Fermilab recycling numbers are up, but can still improve
Every day, Fermilab does its part to be a good steward for the environment. Fermilab staff work to reclaim natural Illinois prairie, keep the site clean, purchase sustainable equipment and more.
Fermilab also offers a well-rounded recycling program, but not everyone takes advantage of it. During 2011, Fermilab personnel recycled 133.4 metric tons of paper, glass, cans and plastic from their desksides and the cafeteria. That's only 30 percent of the waste collected - the rest went to a landfill. The laboratory has a separate recycling program for scrap metal, batteries, wood, antifreeze, toner cartridges and other small amounts of recyclable materials. That program, headed by BSS, resulted in 710.03 metric tons of material diverted from a landfill. The numbers have increased since the laboratory began its widespread recycling program, but they can still improve.
"We still see people throwing paper and bottles away in the cafeteria instead of recycling them," said Enixe Castro, from Clorica Management Corporation, Fermilab's janitorial contractor. "While that person might think that one bottle won't make a difference - all of those bottles add up. Every little bit helps."
Most buildings and laboratory areas have the facilities or receptacles needed to recycle commonly used items. If your division, section or department has a big project involving a lot of recycling materials, an additional container may be provided. Before you throw away anything, stop and think about what you might be adding to a landfill. Can that item be recycled? Below is a list of helpful recycling information.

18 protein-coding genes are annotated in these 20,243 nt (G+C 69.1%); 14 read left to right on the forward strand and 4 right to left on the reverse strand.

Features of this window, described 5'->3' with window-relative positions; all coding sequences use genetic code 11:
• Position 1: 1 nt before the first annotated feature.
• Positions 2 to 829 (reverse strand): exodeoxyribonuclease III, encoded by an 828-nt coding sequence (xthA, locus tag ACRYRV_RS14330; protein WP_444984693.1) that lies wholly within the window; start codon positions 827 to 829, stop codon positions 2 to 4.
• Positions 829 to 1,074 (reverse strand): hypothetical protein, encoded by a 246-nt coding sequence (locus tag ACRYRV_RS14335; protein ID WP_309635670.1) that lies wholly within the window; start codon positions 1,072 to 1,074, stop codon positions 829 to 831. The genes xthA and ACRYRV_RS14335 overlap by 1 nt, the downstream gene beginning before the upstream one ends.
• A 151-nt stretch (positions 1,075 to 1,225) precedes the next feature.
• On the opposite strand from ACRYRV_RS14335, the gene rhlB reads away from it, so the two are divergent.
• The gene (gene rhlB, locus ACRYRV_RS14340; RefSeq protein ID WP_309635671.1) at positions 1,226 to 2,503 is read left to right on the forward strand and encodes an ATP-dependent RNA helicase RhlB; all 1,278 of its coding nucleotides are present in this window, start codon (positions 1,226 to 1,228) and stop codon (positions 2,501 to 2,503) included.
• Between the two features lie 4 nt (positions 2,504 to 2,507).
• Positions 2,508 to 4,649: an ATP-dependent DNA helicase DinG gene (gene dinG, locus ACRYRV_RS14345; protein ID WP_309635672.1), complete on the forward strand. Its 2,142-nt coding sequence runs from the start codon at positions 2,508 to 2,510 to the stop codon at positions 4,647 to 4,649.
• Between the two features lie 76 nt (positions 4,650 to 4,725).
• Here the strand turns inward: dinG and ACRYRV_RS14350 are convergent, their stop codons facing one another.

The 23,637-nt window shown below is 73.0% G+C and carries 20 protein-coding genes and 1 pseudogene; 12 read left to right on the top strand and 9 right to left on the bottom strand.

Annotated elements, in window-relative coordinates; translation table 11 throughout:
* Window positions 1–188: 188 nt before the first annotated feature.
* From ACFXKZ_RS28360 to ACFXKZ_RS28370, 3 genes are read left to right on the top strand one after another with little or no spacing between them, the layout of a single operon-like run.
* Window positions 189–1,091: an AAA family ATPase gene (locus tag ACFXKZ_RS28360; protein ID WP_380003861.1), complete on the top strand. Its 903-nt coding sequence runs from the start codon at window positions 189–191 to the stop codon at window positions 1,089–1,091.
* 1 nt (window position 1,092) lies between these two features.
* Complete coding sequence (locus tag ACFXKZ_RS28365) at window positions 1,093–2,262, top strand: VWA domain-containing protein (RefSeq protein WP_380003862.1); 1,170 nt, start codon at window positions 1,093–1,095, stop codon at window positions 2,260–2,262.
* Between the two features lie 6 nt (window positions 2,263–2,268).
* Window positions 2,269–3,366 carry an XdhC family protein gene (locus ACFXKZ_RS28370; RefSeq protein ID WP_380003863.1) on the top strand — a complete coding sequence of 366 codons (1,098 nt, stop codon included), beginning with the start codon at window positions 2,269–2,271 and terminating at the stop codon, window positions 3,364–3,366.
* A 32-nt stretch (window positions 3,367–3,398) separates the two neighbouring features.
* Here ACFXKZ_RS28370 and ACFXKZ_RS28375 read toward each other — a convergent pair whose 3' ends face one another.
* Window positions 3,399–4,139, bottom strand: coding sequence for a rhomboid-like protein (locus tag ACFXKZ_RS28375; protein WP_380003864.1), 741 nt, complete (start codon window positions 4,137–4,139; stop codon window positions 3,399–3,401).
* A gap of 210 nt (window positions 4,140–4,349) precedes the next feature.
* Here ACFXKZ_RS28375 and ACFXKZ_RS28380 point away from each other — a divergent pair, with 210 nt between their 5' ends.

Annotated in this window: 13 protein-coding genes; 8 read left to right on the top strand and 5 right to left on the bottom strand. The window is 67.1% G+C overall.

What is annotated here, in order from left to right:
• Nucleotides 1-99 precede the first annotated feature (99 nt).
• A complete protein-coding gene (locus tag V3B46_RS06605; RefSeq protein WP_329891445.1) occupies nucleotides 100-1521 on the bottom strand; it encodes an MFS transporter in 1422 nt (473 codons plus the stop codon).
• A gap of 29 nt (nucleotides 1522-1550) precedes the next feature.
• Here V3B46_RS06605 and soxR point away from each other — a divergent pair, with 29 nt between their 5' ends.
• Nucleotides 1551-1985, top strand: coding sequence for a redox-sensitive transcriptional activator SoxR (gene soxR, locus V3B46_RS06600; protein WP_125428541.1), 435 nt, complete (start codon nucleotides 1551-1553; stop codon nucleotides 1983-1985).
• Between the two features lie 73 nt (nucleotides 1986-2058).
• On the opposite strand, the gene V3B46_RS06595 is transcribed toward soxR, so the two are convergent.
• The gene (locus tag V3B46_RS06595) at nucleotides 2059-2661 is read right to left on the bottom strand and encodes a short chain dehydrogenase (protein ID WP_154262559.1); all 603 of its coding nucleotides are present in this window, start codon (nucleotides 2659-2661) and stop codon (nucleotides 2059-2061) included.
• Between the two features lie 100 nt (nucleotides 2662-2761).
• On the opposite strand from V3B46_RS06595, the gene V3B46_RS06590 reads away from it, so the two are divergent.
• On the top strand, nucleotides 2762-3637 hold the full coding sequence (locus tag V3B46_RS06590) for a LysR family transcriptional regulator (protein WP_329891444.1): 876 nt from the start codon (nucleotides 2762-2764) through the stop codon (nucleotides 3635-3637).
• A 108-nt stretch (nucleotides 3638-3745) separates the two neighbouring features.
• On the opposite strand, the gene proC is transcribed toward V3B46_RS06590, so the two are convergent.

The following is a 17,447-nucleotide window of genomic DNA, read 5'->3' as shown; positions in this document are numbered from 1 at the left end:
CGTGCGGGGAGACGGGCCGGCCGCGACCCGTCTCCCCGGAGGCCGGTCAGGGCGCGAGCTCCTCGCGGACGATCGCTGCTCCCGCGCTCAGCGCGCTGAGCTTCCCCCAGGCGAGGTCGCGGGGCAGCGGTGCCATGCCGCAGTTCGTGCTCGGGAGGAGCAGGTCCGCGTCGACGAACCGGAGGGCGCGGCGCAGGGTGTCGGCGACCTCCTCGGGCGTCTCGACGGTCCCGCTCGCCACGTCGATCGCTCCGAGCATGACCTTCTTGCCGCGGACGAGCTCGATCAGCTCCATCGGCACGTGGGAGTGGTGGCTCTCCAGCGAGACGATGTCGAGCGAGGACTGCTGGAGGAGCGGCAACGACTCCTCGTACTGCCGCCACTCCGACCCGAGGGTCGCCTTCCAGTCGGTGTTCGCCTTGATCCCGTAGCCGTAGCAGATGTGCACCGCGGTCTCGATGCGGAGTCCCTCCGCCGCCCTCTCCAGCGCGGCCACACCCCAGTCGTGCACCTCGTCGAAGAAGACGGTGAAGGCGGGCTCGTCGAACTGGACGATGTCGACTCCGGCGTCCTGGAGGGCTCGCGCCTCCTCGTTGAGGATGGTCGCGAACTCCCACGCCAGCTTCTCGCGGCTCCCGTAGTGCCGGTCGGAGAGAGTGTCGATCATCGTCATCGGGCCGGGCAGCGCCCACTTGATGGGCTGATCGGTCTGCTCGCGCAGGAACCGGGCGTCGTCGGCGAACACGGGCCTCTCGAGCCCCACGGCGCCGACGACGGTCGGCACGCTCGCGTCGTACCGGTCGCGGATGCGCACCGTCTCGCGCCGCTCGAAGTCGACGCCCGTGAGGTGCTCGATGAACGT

- Paper and cardboard: Look for mixed paper bins at your workstation and larger bins or paper dumpsters in your building or work area.
- Glass, bottles and plastic: Labeled blue bins and bins with green lids are located throughout the site for these items. Fermilab can recycle plastics #1-5. Numbers are usually located on the bottom on the product.
- Alkaline batteries: Spent batteries can become corrosive as they degrade, creating a problem for landfills. Fermilab employees and users can place their spent alkaline batteries in the dedicated white two-gallon collection pails found throughout the site. If possible, switch to rechargeable batteries to reduce waste.
- Styrofoam: Recycling locations for clean, white polystyrene #6 packaging material are currently available at the loading docks of Feynman Computing Center, Cross Gallery and the ground floor of Wilson Hall.
Fermilab has implemented incentives for employees to recycle, such as a 20 percent discount for anyone who brings their own mug or cup to use in the cafeteria. Also, the laboratory's electronics, such as cell phones, computers and printers, are all either recycled or donated for reuse.
Visit the ES&H website for more information about Fermilab's recycling programs. If you have questions about recycling in your building or area, contact your building manager or Enixe Castro at x2798.